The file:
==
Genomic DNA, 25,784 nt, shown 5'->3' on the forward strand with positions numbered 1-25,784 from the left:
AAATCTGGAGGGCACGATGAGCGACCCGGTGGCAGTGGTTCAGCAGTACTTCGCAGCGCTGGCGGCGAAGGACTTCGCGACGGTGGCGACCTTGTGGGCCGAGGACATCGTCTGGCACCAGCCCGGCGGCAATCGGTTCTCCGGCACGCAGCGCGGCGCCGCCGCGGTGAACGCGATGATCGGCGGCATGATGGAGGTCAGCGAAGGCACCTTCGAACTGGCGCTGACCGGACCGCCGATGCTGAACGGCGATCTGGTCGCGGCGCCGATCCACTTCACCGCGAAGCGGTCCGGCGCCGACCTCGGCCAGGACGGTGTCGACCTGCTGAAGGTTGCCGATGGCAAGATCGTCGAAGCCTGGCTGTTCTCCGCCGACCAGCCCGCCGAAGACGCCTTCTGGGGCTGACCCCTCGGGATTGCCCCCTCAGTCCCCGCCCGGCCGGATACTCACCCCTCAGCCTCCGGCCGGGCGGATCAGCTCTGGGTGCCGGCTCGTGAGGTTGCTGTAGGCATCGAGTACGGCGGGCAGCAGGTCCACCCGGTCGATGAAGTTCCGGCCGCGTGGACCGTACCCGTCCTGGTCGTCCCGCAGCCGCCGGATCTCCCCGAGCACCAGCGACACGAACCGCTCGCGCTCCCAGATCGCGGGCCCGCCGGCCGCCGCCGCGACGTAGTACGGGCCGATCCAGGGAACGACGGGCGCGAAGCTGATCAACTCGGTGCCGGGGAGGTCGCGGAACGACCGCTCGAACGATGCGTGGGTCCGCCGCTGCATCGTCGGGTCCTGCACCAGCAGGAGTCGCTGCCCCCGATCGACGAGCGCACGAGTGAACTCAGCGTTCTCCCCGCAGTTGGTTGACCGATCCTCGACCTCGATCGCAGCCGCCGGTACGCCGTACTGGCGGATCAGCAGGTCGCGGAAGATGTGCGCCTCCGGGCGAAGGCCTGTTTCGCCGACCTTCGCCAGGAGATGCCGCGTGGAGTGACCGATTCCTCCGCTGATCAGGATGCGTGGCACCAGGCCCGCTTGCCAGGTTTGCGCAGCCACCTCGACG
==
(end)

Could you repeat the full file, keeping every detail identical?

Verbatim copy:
Genomic DNA, 25,784 nt, shown 5'->3' on the forward strand with positions numbered 1-25,784 from the left:
AAATCTGGAGGGCACGATGAGCGACCCGGTGGCAGTGGTTCAGCAGTACTTCGCAGCGCTGGCGGCGAAGGACTTCGCGACGGTGGCGACCTTGTGGGCCGAGGACATCGTCTGGCACCAGCCCGGCGGCAATCGGTTCTCCGGCACGCAGCGCGGCGCCGCCGCGGTGAACGCGATGATCGGCGGCATGATGGAGGTCAGCGAAGGCACCTTCGAACTGGCGCTGACCGGACCGCCGATGCTGAACGGCGATCTGGTCGCGGCGCCGATCCACTTCACCGCGAAGCGGTCCGGCGCCGACCTCGGCCAGGACGGTGTCGACCTGCTGAAGGTTGCCGATGGCAAGATCGTCGAAGCCTGGCTGTTCTCCGCCGACCAGCCCGCCGAAGACGCCTTCTGGGGCTGACCCCTCGGGATTGCCCCCTCAGTCCCCGCCCGGCCGGATACTCACCCCTCAGCCTCCGGCCGGGCGGATCAGCTCTGGGTGCCGGCTCGTGAGGTTGCTGTAGGCATCGAGTACGGCGGGCAGCAGGTCCACCCGGTCGATGAAGTTCCGGCCGCGTGGACCGTACCCGTCCTGGTCGTCCCGCAGCCGCCGGATCTCCCCGAGCACCAGCGACACGAACCGCTCGCGCTCCCAGATCGCGGGCCCGCCGGCCGCCGCCGCGACGTAGTACGGGCCGATCCAGGGAACGACGGGCGCGAAGCTGATCAACTCGGTGCCGGGGAGGTCGCGGAACGACCGCTCGAACGATGCGTGGGTCCGCCGCTGCATCGTCGGGTCCTGCACCAGCAGGAGTCGCTGCCCCCGATCGACGAGCGCACGAGTGAACTCAGCGTTCTCCCCGCAGTTGGTTGACCGATCCTCGACCTCGATCGCAGCCGCCGGTACGCCGTACTGGCGGATCAGCAGGTCGCGGAAGATGTGCGCCTCCGGGCGAAGGCCTGTTTCGCCGACCTTCGCCAGGAGATGCCGCGTGGAGTGACCGATTCCTCCGCTGATCAGGATGCGTGGCACCAGGCCCGCTTGCCAGGTTTGCGCAGCCACCTCGACG